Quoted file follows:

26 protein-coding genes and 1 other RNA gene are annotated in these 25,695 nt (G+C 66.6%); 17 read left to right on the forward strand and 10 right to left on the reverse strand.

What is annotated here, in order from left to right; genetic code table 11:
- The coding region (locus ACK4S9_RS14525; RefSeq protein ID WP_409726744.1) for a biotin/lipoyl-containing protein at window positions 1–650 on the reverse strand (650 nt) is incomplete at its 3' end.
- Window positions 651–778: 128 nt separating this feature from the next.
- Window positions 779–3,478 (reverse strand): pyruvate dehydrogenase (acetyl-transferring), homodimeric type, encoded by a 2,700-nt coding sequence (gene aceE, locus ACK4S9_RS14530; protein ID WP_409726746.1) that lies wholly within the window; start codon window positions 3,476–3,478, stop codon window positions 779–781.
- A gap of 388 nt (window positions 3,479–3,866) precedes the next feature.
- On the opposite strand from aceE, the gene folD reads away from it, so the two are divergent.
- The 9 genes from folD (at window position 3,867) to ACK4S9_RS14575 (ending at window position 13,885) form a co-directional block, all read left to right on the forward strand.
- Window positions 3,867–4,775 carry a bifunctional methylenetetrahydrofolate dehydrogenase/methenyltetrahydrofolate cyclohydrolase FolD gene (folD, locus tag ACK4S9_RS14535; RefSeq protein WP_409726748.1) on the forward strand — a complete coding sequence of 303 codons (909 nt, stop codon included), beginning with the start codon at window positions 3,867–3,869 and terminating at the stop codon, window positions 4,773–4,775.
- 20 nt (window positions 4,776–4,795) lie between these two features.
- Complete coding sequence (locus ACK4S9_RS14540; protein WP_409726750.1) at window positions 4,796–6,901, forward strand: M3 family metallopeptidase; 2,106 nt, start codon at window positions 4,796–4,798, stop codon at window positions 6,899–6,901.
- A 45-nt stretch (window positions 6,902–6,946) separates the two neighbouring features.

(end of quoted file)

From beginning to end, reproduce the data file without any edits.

26 protein-coding genes and 1 other RNA gene are annotated in these 25,695 nt (G+C 66.6%); 17 read left to right on the forward strand and 10 right to left on the reverse strand.

What is annotated here, in order from left to right; genetic code table 11:
- The coding region (locus ACK4S9_RS14525; RefSeq protein ID WP_409726744.1) for a biotin/lipoyl-containing protein at window positions 1–650 on the reverse strand (650 nt) is incomplete at its 3' end.
- Window positions 651–778: 128 nt separating this feature from the next.
- Window positions 779–3,478 (reverse strand): pyruvate dehydrogenase (acetyl-transferring), homodimeric type, encoded by a 2,700-nt coding sequence (gene aceE, locus ACK4S9_RS14530; protein ID WP_409726746.1) that lies wholly within the window; start codon window positions 3,476–3,478, stop codon window positions 779–781.
- A gap of 388 nt (window positions 3,479–3,866) precedes the next feature.
- On the opposite strand from aceE, the gene folD reads away from it, so the two are divergent.
- The 9 genes from folD (at window position 3,867) to ACK4S9_RS14575 (ending at window position 13,885) form a co-directional block, all read left to right on the forward strand.
- Window positions 3,867–4,775 carry a bifunctional methylenetetrahydrofolate dehydrogenase/methenyltetrahydrofolate cyclohydrolase FolD gene (folD, locus tag ACK4S9_RS14535; RefSeq protein WP_409726748.1) on the forward strand — a complete coding sequence of 303 codons (909 nt, stop codon included), beginning with the start codon at window positions 3,867–3,869 and terminating at the stop codon, window positions 4,773–4,775.
- 20 nt (window positions 4,776–4,795) lie between these two features.
- Complete coding sequence (locus ACK4S9_RS14540; protein WP_409726750.1) at window positions 4,796–6,901, forward strand: M3 family metallopeptidase; 2,106 nt, start codon at window positions 4,796–4,798, stop codon at window positions 6,899–6,901.
- A 45-nt stretch (window positions 6,902–6,946) separates the two neighbouring features.